Bee balm is the common name of both Monarda didyma, which has red flowers, or Monarda fistulosa, which can have lavender, pink, or white flowers. M. didyma and M. fistulosa are two of the most popular species among the seventeen species and over fifty cultivars of the plant. One or more of them are found nearly everywhere in North America (USDA). wounds.
In addition to bee balm, Monarda, bergamot, and Oswego tea are some of the common names of Monarda didyma. Each name has a very good reason why it was used: Bee balm, since the bees love it; bergamot due to its aroma, which is reminiscent of the bergamot orange; Oswego tea because Native American people in the Oswego, NY region used it for teas. wounds.
I [Jackie Johnson, N.D] work as an auditor for the Oneida Nation who came to Wisconsin in the early 1800ís. Monarda was common in their original homeland in New York. Mondara fistulosa is currently referred to by the Onedia as ď#6Ē and is available at my local health food store without cost for those who need it for an upper respiratory tea. Right now the Monarda fistulosa is in full bloom and weíre all busy harvesting. wounds.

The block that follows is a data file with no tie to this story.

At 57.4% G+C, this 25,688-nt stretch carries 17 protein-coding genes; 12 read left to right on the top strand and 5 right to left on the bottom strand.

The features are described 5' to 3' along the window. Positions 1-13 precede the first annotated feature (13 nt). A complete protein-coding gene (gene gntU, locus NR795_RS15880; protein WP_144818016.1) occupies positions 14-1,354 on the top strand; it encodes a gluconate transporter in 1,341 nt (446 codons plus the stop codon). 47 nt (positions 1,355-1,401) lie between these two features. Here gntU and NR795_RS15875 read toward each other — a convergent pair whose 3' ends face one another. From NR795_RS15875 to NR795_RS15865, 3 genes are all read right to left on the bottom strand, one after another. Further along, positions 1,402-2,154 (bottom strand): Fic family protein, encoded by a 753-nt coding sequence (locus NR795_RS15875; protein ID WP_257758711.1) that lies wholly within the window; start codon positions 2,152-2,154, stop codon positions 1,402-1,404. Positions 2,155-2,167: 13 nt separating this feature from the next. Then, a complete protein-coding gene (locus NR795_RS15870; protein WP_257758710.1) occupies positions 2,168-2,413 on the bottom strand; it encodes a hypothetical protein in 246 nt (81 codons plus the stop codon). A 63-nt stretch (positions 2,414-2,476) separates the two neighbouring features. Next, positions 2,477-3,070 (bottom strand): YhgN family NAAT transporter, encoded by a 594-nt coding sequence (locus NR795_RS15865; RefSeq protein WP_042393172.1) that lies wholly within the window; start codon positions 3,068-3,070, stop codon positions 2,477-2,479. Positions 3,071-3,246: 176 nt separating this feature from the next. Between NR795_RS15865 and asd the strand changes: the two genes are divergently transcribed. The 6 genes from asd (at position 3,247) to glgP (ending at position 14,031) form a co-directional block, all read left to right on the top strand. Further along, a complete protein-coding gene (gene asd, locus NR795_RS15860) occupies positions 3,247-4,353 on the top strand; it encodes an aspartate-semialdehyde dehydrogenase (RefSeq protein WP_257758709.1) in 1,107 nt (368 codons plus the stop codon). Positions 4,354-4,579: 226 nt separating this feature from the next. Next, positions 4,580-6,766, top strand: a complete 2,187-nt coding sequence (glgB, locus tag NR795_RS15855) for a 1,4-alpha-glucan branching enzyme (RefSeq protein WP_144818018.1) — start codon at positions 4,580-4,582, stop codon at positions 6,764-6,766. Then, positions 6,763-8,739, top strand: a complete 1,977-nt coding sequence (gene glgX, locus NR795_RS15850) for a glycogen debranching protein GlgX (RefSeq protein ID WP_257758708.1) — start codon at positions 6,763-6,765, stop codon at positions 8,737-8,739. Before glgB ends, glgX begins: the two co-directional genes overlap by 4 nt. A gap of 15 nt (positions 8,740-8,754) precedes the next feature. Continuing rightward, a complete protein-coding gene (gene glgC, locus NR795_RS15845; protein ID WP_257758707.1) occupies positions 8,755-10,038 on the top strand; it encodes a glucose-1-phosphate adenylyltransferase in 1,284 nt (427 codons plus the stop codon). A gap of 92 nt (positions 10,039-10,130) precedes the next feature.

Due to the presence of a high thymol content which is a strong antiseptic (also in thyme), Monarda has been used in infusion form for a variety of ailments in its long past: colds, flu, upper respiratory problems, gas, diarrhea, nausea, fevers and whooping cough, and topically for skin problems and wounds. wounds.
The boiled leaves were historically wrapped in cloth for sore eyes, headaches, muscle spasms, fungal infections, and under bandages to slow bleeding. The leaves were chewed on battlefields and used for this purpose. wounds.
Used as a mouthwash, a strong infusion seems to give relief from sore throats, toothaches, and mouth sores. wounds.
Iíve made monarda honey, elixirs, and oxymels, all of which are helpful and tasty. Monarda honey isnít only great in teas, but also on burns and other wounds.